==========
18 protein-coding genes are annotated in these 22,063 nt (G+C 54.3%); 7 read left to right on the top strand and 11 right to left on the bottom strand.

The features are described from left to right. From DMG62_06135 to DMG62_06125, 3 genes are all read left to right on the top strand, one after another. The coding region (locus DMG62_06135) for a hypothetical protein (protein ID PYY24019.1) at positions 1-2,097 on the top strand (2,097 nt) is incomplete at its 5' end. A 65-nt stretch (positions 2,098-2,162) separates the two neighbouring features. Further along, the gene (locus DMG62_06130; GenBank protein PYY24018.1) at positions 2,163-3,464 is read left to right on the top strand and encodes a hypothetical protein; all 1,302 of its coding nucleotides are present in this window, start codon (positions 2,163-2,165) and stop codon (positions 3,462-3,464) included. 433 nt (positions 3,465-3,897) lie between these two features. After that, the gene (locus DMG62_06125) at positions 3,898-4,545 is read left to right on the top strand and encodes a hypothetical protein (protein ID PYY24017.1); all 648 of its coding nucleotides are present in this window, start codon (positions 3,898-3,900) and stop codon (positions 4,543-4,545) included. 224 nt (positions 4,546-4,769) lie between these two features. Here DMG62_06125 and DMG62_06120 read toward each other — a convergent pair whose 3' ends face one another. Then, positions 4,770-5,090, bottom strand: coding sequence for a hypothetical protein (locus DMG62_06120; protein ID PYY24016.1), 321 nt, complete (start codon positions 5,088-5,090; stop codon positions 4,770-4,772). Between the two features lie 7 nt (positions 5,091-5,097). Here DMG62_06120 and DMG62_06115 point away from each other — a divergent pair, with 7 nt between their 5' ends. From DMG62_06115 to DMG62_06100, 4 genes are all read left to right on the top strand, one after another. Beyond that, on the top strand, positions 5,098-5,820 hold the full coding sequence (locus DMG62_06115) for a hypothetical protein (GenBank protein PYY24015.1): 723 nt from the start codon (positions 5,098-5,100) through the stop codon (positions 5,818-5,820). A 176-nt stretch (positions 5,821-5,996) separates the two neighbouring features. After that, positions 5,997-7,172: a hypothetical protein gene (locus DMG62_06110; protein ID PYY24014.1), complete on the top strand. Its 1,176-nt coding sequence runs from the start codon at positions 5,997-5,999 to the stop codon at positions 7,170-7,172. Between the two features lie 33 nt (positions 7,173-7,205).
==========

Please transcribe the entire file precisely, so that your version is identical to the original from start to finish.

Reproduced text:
18 protein-coding genes are annotated in these 22,063 nt (G+C 54.3%); 7 read left to right on the top strand and 11 right to left on the bottom strand.

The features are described from left to right. From DMG62_06135 to DMG62_06125, 3 genes are all read left to right on the top strand, one after another. The coding region (locus DMG62_06135) for a hypothetical protein (protein ID PYY24019.1) at positions 1-2,097 on the top strand (2,097 nt) is incomplete at its 5' end. A 65-nt stretch (positions 2,098-2,162) separates the two neighbouring features. Further along, the gene (locus DMG62_06130; GenBank protein PYY24018.1) at positions 2,163-3,464 is read left to right on the top strand and encodes a hypothetical protein; all 1,302 of its coding nucleotides are present in this window, start codon (positions 2,163-2,165) and stop codon (positions 3,462-3,464) included. 433 nt (positions 3,465-3,897) lie between these two features. After that, the gene (locus DMG62_06125) at positions 3,898-4,545 is read left to right on the top strand and encodes a hypothetical protein (protein ID PYY24017.1); all 648 of its coding nucleotides are present in this window, start codon (positions 3,898-3,900) and stop codon (positions 4,543-4,545) included. 224 nt (positions 4,546-4,769) lie between these two features. Here DMG62_06125 and DMG62_06120 read toward each other — a convergent pair whose 3' ends face one another. Then, positions 4,770-5,090, bottom strand: coding sequence for a hypothetical protein (locus DMG62_06120; protein ID PYY24016.1), 321 nt, complete (start codon positions 5,088-5,090; stop codon positions 4,770-4,772). Between the two features lie 7 nt (positions 5,091-5,097). Here DMG62_06120 and DMG62_06115 point away from each other — a divergent pair, with 7 nt between their 5' ends. From DMG62_06115 to DMG62_06100, 4 genes are all read left to right on the top strand, one after another. Beyond that, on the top strand, positions 5,098-5,820 hold the full coding sequence (locus DMG62_06115) for a hypothetical protein (GenBank protein PYY24015.1): 723 nt from the start codon (positions 5,098-5,100) through the stop codon (positions 5,818-5,820). A 176-nt stretch (positions 5,821-5,996) separates the two neighbouring features. After that, positions 5,997-7,172: a hypothetical protein gene (locus DMG62_06110; protein ID PYY24014.1), complete on the top strand. Its 1,176-nt coding sequence runs from the start codon at positions 5,997-5,999 to the stop codon at positions 7,170-7,172. Between the two features lie 33 nt (positions 7,173-7,205).